High fliers andlow riders | South China Morning Post
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High fliers andlow riders

PUBLISHED : Monday, 16 July, 2012, 12:00am
UPDATED : Monday, 16 July, 2012, 12:00am

With thanks to research firm Lipper, Money Post ranks the top and bottom performing mutual funds based on first-half performance. All returns are net of fees and all funds are approved for sale in Hong Kong.

The funds are a snapshot of sentiment - they show where investors' dollars are flowing.

The first-half performance of mutual funds shows the following trends: investors are going into emerging markets that are isolated from China and the euro zone, and are putting money into property and biotech. They are taking money out of resources, largely on the view that the China slowdown will continue to depress prices for industrial commodities. The euro-zone crisis is dampening demand for gold and fuelling nervousness about the global economy.

For example, four of the top 10 performing funds are focused on emerging markets equities, three are invested in Asia-Pacific property and there are two biotechnology funds.

The bottom 10 funds skew towards gold, natural resources and energy. This fits the prevailing talk of a global economic slowdown, which suggests lower consumption and lower prices for core industrial commodities such as iron ore, copper and oil.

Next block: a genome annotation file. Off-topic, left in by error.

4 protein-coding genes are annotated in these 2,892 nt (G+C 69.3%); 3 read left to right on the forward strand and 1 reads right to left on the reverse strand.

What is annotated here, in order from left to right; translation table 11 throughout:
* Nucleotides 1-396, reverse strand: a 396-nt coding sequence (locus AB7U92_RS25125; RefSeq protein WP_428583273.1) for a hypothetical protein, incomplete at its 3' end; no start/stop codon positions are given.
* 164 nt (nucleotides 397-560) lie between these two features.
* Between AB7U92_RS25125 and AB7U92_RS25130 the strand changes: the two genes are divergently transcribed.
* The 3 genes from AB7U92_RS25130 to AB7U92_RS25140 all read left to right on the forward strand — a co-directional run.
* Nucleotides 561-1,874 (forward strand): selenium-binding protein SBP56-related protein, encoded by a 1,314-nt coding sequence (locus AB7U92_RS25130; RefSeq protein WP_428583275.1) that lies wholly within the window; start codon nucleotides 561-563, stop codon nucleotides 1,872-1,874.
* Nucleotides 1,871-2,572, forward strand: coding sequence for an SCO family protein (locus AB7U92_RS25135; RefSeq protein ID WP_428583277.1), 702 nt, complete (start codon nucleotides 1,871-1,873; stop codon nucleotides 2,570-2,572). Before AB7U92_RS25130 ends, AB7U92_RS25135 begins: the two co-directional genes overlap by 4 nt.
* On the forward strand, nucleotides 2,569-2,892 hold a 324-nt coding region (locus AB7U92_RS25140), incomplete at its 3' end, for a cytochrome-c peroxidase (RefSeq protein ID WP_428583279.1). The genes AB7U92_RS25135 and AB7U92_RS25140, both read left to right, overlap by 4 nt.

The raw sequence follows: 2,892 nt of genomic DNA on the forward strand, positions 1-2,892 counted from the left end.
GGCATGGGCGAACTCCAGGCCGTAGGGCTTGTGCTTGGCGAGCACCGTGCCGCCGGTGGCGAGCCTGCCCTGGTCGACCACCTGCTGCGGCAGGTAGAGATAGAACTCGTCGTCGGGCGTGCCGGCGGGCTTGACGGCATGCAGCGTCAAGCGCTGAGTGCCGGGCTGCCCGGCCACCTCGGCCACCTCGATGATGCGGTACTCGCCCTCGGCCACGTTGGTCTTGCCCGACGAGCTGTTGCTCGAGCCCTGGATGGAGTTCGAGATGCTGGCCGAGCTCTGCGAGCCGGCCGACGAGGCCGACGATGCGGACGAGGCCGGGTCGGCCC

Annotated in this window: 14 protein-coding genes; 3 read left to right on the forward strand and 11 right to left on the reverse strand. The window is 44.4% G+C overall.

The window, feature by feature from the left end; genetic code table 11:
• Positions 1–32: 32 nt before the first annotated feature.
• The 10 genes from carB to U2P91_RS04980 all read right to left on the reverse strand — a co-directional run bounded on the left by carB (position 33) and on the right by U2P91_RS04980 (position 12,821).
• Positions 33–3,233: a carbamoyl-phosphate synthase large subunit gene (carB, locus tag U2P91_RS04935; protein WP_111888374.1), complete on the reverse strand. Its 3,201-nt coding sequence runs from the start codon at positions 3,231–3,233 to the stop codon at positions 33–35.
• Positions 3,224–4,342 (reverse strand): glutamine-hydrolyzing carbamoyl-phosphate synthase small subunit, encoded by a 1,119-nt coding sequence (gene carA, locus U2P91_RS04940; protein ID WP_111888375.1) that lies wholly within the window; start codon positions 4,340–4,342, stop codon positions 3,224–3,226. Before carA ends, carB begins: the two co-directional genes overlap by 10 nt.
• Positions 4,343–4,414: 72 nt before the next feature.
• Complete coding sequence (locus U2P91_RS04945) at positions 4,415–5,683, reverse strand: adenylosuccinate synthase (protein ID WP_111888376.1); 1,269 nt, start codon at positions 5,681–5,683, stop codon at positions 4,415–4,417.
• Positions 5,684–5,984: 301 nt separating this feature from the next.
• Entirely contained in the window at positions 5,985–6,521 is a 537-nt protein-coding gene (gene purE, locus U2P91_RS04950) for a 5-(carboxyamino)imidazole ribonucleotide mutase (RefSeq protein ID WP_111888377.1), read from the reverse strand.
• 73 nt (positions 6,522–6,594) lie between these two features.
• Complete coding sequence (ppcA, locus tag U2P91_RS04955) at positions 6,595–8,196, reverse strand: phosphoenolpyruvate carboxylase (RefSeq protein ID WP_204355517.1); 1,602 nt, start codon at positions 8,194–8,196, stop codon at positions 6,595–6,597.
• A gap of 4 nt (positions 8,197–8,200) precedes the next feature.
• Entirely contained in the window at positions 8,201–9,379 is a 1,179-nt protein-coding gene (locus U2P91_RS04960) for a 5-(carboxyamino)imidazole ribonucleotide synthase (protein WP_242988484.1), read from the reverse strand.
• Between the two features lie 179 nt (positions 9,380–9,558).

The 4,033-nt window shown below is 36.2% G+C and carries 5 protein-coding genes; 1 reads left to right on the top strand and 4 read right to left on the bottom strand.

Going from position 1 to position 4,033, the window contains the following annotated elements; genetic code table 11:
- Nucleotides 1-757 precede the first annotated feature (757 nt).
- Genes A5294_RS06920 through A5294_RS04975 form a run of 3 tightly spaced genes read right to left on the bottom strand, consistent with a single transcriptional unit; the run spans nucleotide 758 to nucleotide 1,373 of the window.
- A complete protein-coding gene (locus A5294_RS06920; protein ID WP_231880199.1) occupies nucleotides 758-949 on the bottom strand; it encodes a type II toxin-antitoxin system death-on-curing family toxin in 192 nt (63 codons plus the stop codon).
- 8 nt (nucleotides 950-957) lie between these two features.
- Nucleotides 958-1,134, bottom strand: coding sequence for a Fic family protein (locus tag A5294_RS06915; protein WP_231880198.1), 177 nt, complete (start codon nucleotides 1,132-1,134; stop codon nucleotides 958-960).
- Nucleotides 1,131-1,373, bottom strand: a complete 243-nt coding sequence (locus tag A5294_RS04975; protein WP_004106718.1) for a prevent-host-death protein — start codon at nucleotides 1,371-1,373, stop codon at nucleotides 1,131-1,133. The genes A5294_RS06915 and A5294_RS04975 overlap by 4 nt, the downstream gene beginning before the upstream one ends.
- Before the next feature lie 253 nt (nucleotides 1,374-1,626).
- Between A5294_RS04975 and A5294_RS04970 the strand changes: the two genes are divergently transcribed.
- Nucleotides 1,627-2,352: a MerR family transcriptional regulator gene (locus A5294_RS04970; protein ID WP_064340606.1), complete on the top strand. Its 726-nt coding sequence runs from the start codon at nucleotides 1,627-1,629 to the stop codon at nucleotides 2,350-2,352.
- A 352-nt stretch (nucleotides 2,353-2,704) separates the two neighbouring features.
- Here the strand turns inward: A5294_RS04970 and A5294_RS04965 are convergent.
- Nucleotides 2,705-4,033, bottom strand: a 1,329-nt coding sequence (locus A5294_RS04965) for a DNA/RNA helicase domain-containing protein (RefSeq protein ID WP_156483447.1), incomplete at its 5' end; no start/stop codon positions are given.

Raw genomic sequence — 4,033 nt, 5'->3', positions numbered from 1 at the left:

The top 10 funds show that emerging markets still pay out, but that some markets are emerging more than others. The BRICS markets (Brazil, Russia, India, China and South Africa) are out of favour, thanks to slowing growth seen in those nations.

A new wave of fast-growing economies has stepped in. Turkish equities are the top performer of the survey group, a Philippines fund is number two and there are two Vietnamese funds in the top 10.

'Emerging markets are definitely preferred to developed markets, but the story about BRICS is yesterday's news,' says Arjuna Mahendran, head of investment strategy - Asia, HSBC Private Bank. 'Those countries have grown as fast as they can, and now interest is switching to the second layer - the next 11 as Goldman Sachs calls them, and the Philippines, in particular - which are outperforming quite strongly.'

After years of stellar outperformance, people are wary of China equities. The economy is wobbly, the yuan is flat and inflation risk forever lurks. 'China is combating wage inflation - wages are rising at 20 per cent annually. It's not sustainable,' says Mahendran.

The new thinking is that the labour-intensive manufacturing that has long driven the mainland economy is moving to cheaper markets such as Vietnam.

Vietnamese equities' rise is largely explained by the government's recent success in cutting inflation. The country's inflation rate was zooming along at 18 per cent (annualised) in December, but by June was down to 6.9 per cent, says Wei Liang, a senior investment analyst for Amundi, manager of both the sixth best and second worst performing funds available in Hong Kong.